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Rematriation project’ hopes to return vintage Indigenous wares to their home communities

Red River Métis beader raises more than $6,000 to purchase items to gift back.

By Renée Lilley | CBC News.

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Beautifully beaded cultural pieces will return to Indigenous homes and communities, all thanks to a Manitoba Métis beadwork artist who hopes her “rematriation” project helps families reclaim part of their lost history.

Lor Brand, who is Red River Métis, began beading about five years ago. It started as a way for her to connect with the culture she never grew up with — and evolved into an online business where she sells her artwork.

A few months ago, a non-Indigenous person reached out through Brand’s online business, asking whether the artist wanted some beaded pieces the person owned but wasn’t using. The idea of moccasins, mukluks, and mittens sitting dormant in one person’s home sparked Brand’s curiosity: what else might be out there?

“It really got me thinking about all of these items that are sitting in people’s basements, or antique shops or auction houses,” she said. “They’re not in Indigenous homes or [not] being loved in general — and all the time and energy that goes into making these items deserves to be celebrated.”

Brand said a friend helped her rename the project to “rematriation” rather than repatriation, because discovering her Métis culture with her mom and her aunties felt like truly coming home — which is what she hopes to do with the pieces she finds.

“Matriarchs are the people who run our families,” Brand said. “They are the people who have passed down culture in my family, and I know I’m not alone in that, so rematriation felt much more appropriate than repatriation.”

In order to rematriate more cultural items, Brand put out a call on social media for donations so that she could buy more pieces in order to give them to Indigenous communities.

She was able to find the place of origin of some items she purchased, including Swan Lake First Nation and Shamattawa First Nation in Manitoba.

To help with more purchases, and the repair and packaging costs, Brand then decided to hold a raffle, where she received donations of prize items like custom earrings made by other creators. She also received more donations, noting she specifically asked non-Indigenous folks for their support.

Her efforts raised more than $6,000.

One of the prize contributors is another Métis bead artist.

Jocelyn Lamothe, a member of the Métis Nation of Alberta who lives near Edmonton, says she was grateful to be a part of the project.

“It’s a real honour and privilege to be able to have contributed, even in a really small way,” Lamothe said. She donated a pair of custom-made earrings.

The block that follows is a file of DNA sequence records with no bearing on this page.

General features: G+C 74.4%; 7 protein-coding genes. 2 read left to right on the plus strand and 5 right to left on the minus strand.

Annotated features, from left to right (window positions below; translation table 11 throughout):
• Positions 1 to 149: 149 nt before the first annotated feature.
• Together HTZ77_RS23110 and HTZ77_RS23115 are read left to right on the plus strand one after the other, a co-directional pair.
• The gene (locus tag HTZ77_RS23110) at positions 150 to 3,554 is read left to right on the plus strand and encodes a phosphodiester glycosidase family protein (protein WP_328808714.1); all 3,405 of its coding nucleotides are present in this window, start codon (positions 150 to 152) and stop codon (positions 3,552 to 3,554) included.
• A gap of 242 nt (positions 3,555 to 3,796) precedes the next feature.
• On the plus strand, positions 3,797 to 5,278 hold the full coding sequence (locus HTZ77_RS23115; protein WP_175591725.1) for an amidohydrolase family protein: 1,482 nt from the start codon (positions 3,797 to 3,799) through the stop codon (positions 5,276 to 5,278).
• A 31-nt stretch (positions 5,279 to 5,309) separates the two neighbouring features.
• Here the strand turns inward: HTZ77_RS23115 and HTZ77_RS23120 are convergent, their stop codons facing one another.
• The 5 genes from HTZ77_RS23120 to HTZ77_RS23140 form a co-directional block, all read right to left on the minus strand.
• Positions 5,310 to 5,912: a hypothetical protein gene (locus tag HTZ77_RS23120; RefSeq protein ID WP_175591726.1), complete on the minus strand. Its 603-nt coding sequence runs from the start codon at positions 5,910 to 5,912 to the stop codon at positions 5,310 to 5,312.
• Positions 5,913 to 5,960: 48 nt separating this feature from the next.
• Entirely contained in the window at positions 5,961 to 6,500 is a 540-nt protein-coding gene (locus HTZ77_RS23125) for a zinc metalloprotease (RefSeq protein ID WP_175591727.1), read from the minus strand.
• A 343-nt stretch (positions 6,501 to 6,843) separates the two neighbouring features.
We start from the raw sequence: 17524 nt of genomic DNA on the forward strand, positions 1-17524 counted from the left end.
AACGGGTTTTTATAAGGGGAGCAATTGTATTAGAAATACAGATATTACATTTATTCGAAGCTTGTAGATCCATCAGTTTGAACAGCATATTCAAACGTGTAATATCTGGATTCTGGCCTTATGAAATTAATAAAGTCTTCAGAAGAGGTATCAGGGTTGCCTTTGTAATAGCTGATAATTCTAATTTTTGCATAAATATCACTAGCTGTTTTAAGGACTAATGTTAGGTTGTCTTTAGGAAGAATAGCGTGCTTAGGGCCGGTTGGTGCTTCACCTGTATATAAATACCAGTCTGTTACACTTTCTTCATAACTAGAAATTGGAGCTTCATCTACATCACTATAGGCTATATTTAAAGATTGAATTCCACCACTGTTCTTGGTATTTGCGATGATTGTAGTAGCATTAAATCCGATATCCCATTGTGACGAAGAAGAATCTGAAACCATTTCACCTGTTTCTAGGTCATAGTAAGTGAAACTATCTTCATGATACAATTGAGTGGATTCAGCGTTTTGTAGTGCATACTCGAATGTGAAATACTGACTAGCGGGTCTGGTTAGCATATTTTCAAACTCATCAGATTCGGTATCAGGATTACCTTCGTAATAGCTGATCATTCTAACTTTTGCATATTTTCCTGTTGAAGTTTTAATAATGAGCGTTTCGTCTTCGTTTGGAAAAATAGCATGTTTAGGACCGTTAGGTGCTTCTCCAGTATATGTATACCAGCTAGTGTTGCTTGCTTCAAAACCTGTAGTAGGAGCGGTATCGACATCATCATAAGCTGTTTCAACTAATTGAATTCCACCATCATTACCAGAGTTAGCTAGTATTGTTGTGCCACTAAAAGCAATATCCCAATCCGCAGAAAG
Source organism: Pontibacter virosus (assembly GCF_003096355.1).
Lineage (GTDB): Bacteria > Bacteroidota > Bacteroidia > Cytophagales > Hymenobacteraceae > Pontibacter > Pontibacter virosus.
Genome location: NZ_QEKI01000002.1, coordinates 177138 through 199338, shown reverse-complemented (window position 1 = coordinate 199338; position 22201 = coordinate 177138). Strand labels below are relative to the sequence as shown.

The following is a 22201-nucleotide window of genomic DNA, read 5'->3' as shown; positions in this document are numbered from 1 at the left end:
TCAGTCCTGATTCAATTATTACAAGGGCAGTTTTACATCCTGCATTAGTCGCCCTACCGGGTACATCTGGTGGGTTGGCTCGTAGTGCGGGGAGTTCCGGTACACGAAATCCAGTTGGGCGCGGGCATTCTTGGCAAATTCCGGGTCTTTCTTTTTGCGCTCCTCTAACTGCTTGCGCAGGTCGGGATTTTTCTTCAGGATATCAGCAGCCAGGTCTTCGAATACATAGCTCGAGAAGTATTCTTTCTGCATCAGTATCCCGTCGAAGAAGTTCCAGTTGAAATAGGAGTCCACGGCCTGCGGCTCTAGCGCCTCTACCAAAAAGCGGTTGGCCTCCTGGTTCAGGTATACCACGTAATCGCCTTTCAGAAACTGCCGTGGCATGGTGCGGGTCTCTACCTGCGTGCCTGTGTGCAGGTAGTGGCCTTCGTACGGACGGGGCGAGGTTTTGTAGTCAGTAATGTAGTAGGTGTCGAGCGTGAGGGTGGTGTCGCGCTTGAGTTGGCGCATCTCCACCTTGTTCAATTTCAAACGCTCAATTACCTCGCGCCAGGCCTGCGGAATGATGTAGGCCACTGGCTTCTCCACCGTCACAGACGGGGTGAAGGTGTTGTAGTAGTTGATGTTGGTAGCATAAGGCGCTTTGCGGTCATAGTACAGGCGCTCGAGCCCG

“The empowering, collective support … clearly the project hit the hearts of many people,” she said. “There’s lots of work to be done as Indigenous people, and for Indigenous people, in our country, but I think this example … showed how the ripple effect of one person can really spread.”

Another Métis beadwork artist who has worked with Brand before says she knows the importance of sharing pieces that could link others to their family — and reclaim a piece of their history.

“It is a big responsibility. I think what she’s doing is a great idea,” said Jennine Krauchi, who is Red River Métis from Manitoba.

Reclaiming part of the past

There are also painful reasons as to why beadwork and other cultural items might have been sold or disposed of in the past.

“There was a time in our history, because of racism, [where] having beadwork or keeping it … within the First Nations was against the law.

“With the Métis, it identified them as Métis, so they would rather have hid them or got rid of them.”

Brand said, so far, she has purchased 50 items to give to various communities — and more are on the way.

During her search, she came across some instances of cultural appropriation, with some pieces she had hoped to buy being sold by a non-Indigenous person for their own gain.

Brand cleans and mends each item, if needed, and then posts it to her website. If she knows the place of origin, she lists that, too.

Choosing to whom the items are sent will work on an honour system, she said.

The items are open to Indigenous communities across Canada and the United States, with shipping costs covered by donations.

“I’m just excited for all these items to just be loved,” Brand said.


To read the full article on CBC News, click here.